• John McGary, Woodford Sun Editor

Woodford Feed prepares to reopen for in-person business


WOODFORD FEED employee Greg Dotson shared a chuckle last Friday with longtime customer Vernon Leach, who’d come to purchase parts for cattle panels. Looking on was Leach’s Australian shepherd pup,  Lady. Leach said he’s been coming to the store all his life. (Photo by John McGary)
WOODFORD FEED employee Greg Dotson shared a chuckle last Friday with longtime customer Vernon Leach, who’d come to purchase parts for cattle panels. Looking on was Leach’s Australian shepherd pup, Lady. Leach said he’s been coming to the store all his life. (Photo by John McGary)

If all goes as planned, Woodford Feed will begin letting customers

inside the store this week for the first time since March 19, 2020,

according to owner Bob Cleveland.

Last year’s decision to operate via drive-thru and deliveries came the

day after Greg Dotson, who’s worked there for more than six years,

suggested the move, Dotson and Cleveland said.

“I went to Bob Mack and I told him, ‘We’ve got to do something. We can

be either proactive or reactive.’ … And so we set down in his office and

… we came up with this, and we’ve made it work the best we can,” Dotson

said. (People began calling Cleveland, whose middle name is McConnell,

‘Bob Mack’ or ‘Mr. Mack’ decades ago to set him apart from his father

and company co-founder, Robert H. Cleveland, who worked there until he

was 89 and died in 2007. “I pretty much answer to anything,” he said,

laughing.)

On what seemed to be a busy Friday afternoon (Dotson said, “Oh, this is

slow”), cars and trucks and SUVs pulled into Woodford Feed’s parking lot

to pick up orders or make new ones.

Bob Harley came for something to treat holly trees with spots, John and

Evalina Settle for bird feed and deer corn and Vernon Leach for bolts

and washers for cattle panels. All are longtime customers; all said

they’re happy Woodford Feed is still around.

“It means a lot. I like stopping by here. They know what they’re doing,”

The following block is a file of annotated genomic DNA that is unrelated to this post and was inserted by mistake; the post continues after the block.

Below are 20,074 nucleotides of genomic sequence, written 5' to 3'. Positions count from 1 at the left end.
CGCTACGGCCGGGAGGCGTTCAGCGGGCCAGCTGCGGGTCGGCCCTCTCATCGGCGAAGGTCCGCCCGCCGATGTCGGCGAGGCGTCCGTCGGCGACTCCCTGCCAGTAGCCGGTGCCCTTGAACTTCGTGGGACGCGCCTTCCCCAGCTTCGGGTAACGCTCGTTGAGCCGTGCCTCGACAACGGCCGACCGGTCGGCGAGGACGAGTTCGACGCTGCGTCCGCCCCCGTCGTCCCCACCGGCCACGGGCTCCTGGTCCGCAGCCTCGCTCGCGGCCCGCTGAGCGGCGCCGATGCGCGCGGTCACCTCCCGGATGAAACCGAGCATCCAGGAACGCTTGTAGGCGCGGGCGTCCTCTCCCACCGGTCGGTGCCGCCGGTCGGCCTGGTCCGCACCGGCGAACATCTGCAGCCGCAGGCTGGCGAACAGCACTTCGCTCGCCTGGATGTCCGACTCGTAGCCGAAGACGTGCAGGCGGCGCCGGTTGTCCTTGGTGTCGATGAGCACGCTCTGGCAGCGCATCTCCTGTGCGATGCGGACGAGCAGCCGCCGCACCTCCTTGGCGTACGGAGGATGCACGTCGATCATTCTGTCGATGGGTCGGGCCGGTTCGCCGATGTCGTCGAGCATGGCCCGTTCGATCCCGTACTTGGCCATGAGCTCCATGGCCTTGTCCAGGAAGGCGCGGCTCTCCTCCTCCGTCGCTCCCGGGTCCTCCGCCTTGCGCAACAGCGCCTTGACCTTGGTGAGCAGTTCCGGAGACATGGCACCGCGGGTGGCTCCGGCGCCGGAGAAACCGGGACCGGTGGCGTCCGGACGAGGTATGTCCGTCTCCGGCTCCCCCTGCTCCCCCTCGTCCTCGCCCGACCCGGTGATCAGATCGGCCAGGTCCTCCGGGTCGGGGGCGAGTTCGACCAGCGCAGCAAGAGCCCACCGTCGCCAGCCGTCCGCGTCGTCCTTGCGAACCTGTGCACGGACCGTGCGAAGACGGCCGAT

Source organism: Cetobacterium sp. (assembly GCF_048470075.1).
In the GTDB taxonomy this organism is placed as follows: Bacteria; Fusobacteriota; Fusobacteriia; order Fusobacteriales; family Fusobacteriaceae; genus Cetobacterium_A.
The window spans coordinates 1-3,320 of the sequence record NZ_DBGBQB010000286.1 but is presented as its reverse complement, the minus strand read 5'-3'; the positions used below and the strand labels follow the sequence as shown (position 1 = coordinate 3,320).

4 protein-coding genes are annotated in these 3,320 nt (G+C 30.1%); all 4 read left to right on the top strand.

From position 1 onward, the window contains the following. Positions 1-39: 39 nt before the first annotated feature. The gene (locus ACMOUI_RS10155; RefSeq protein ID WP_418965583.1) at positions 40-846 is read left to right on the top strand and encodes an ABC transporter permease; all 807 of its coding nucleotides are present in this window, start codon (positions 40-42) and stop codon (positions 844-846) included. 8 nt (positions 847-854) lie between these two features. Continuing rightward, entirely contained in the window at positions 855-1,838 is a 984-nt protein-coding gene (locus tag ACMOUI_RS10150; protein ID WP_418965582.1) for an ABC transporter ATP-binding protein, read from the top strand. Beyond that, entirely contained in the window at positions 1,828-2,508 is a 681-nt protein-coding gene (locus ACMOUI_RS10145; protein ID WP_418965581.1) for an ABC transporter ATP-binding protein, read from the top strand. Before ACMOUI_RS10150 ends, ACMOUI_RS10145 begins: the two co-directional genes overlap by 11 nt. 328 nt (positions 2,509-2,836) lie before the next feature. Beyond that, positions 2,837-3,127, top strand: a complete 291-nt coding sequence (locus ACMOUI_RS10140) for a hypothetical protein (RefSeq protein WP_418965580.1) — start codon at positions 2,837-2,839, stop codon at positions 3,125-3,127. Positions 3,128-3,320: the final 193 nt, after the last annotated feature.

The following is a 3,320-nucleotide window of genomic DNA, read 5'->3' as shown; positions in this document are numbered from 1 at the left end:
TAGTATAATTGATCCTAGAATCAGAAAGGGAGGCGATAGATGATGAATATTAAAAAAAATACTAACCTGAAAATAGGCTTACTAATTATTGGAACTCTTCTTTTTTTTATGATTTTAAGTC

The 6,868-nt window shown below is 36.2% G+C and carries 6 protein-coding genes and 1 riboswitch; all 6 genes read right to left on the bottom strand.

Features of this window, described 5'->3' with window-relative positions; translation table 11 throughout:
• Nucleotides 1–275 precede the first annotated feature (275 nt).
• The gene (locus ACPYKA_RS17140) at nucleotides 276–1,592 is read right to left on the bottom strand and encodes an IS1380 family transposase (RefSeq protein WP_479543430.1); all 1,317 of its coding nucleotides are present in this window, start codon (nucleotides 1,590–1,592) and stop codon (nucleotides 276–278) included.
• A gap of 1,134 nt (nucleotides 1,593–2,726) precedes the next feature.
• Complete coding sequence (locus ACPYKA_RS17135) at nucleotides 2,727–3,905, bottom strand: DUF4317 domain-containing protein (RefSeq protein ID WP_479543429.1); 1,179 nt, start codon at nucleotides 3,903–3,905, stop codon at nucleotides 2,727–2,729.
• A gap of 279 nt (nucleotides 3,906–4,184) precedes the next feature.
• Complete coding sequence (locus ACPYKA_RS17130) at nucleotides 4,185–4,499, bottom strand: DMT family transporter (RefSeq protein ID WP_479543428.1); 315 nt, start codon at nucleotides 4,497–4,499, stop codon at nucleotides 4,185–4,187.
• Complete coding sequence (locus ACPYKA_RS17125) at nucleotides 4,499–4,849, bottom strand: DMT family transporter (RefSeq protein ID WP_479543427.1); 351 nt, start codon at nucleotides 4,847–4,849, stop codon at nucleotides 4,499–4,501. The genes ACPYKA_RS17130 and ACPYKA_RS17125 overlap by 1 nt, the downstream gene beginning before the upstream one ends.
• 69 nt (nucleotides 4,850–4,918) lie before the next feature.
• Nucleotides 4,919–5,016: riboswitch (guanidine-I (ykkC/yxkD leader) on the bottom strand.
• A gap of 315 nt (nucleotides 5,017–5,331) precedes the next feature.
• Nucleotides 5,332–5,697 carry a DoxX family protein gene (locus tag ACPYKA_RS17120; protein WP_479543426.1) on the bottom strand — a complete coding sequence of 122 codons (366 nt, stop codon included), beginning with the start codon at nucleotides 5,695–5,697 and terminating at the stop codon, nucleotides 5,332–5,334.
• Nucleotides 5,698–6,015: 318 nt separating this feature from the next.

said Harley.

Between trips into the store and the back lot, Dotson said customers and

his fellow employees have adjusted to the pandemic way of work. “We do

our best – sometimes it gets a little hectic out here, especially on

Saturdays, it’s crazy – that’s our busiest day of the week …” he said.

The home, garden and farm supply store has been a part of Versailles

since 1940, when Robert H. Cleveland and first cousin Robert McConnell

opened Woodford Feed on South Main Street, where American Legion Post 67

is now. Each left to serve in World War II; Bob Cleveland said the

business was run by trusted employees while they were gone. In 1945,

Cleveland and McConnell moved the company to South Locust Street, and

three years later to its present location at 198 Lexington Road.

(Cleveland said his father did not influence the choice of that area for

the eastern end of the U.S. 60 Bypass, which opened across the road in

1963 or so, but acknowledged the increased traffic has helped the

business.)

Cleveland, 66, whose sister Martha Gardner handles the company’s books,

acknowledged that he’d wondered whether the Versailles institution would

survive COVID-19.

“I was worried about what would happen if the pandemic would get worse …

let’s just say if we had a lockdown with the scope they’ve had in Europe

– yeah, that concerned me greatly …” he said during an interview in

which he paused at least a half-dozen times to answer questions from

employees and customers.

The decision to close the store to in-person shopping, he said, was

largely about protecting its feed mill. “Every day, we run six or seven

trucks delivering feed to all the horse farms and cattle farms and stuff

like that, and what we were really concerned about was what would happen

if we got the virus inside our organization,” he said.

Cleveland was also worried about how customers, many of whom like

walking in and looking around, would feel about the new rules. For the

most part, those concerns were unfounded, he said.

“I’ve had two or three customers, even when we change and go back to

letting people in, say, ‘I hope you continue with the drive-thru,’

because they say it’s nice, especially if you know exactly what you

want, you want to get it and go,” Cleveland said.

The drive-thru service will continue, then, even as concerns over the

pandemic fade, he said. All of his in-store staff have been vaccinated

and about 80 percent of the rest have, too, and despite sales drops in

some areas over the past year, Cleveland said none of his 36 workers

were let go.

“ … We have never laid anybody off or furloughed anybody,” he said. “Our

feelings are if you expect them to be here during busy times, you’ve got

to pay them to be here during slow times, also.”

Cleveland said he was grateful to hear the comments of longtime

customers happy that Woodford Feed has made it out the other side.

“(They are) the reason we’re here. I mean, a lot of the people who’ve

been trading here have been trading here for years and we appreciate

their loyalty,” he said, then took another call.

Out front, as the Settles prepared to drive away, a reporter told them

something they likely already knew – that Woodford Feed has been around

for 81 years.

“So have I,” John Settle said, laughing.

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